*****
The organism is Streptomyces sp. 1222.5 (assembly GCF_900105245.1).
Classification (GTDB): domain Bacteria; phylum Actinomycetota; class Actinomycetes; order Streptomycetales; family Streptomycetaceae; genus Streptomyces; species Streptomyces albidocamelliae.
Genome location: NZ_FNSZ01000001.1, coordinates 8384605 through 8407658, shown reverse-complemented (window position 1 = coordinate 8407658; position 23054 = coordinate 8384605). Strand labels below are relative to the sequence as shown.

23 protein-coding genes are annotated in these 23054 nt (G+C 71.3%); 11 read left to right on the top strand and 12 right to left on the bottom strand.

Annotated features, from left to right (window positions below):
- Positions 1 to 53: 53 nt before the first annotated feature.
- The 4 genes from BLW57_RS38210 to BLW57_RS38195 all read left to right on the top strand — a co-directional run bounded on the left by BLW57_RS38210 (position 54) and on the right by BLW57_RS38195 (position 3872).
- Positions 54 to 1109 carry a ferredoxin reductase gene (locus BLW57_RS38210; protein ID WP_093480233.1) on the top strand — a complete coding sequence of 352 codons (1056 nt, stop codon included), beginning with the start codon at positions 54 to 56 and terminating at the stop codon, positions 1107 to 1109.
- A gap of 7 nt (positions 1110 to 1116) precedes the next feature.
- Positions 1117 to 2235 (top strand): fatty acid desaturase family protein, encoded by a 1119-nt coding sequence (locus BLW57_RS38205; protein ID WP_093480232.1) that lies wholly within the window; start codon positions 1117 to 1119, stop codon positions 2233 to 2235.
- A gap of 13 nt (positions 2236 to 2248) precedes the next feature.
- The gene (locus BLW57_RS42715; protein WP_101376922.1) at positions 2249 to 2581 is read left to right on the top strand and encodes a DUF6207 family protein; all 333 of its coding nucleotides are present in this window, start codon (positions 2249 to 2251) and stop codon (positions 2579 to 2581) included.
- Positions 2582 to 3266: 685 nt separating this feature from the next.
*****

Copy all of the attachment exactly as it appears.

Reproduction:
The organism is Streptomyces sp. 1222.5 (assembly GCF_900105245.1).
Classification (GTDB): domain Bacteria; phylum Actinomycetota; class Actinomycetes; order Streptomycetales; family Streptomycetaceae; genus Streptomyces; species Streptomyces albidocamelliae.
Genome location: NZ_FNSZ01000001.1, coordinates 8384605 through 8407658, shown reverse-complemented (window position 1 = coordinate 8407658; position 23054 = coordinate 8384605). Strand labels below are relative to the sequence as shown.

23 protein-coding genes are annotated in these 23054 nt (G+C 71.3%); 11 read left to right on the top strand and 12 right to left on the bottom strand.

Annotated features, from left to right (window positions below):
- Positions 1 to 53: 53 nt before the first annotated feature.
- The 4 genes from BLW57_RS38210 to BLW57_RS38195 all read left to right on the top strand — a co-directional run bounded on the left by BLW57_RS38210 (position 54) and on the right by BLW57_RS38195 (position 3872).
- Positions 54 to 1109 carry a ferredoxin reductase gene (locus BLW57_RS38210; protein ID WP_093480233.1) on the top strand — a complete coding sequence of 352 codons (1056 nt, stop codon included), beginning with the start codon at positions 54 to 56 and terminating at the stop codon, positions 1107 to 1109.
- A gap of 7 nt (positions 1110 to 1116) precedes the next feature.
- Positions 1117 to 2235 (top strand): fatty acid desaturase family protein, encoded by a 1119-nt coding sequence (locus BLW57_RS38205; protein ID WP_093480232.1) that lies wholly within the window; start codon positions 1117 to 1119, stop codon positions 2233 to 2235.
- A gap of 13 nt (positions 2236 to 2248) precedes the next feature.
- The gene (locus BLW57_RS42715; protein WP_101376922.1) at positions 2249 to 2581 is read left to right on the top strand and encodes a DUF6207 family protein; all 333 of its coding nucleotides are present in this window, start codon (positions 2249 to 2251) and stop codon (positions 2579 to 2581) included.
- Positions 2582 to 3266: 685 nt separating this feature from the next.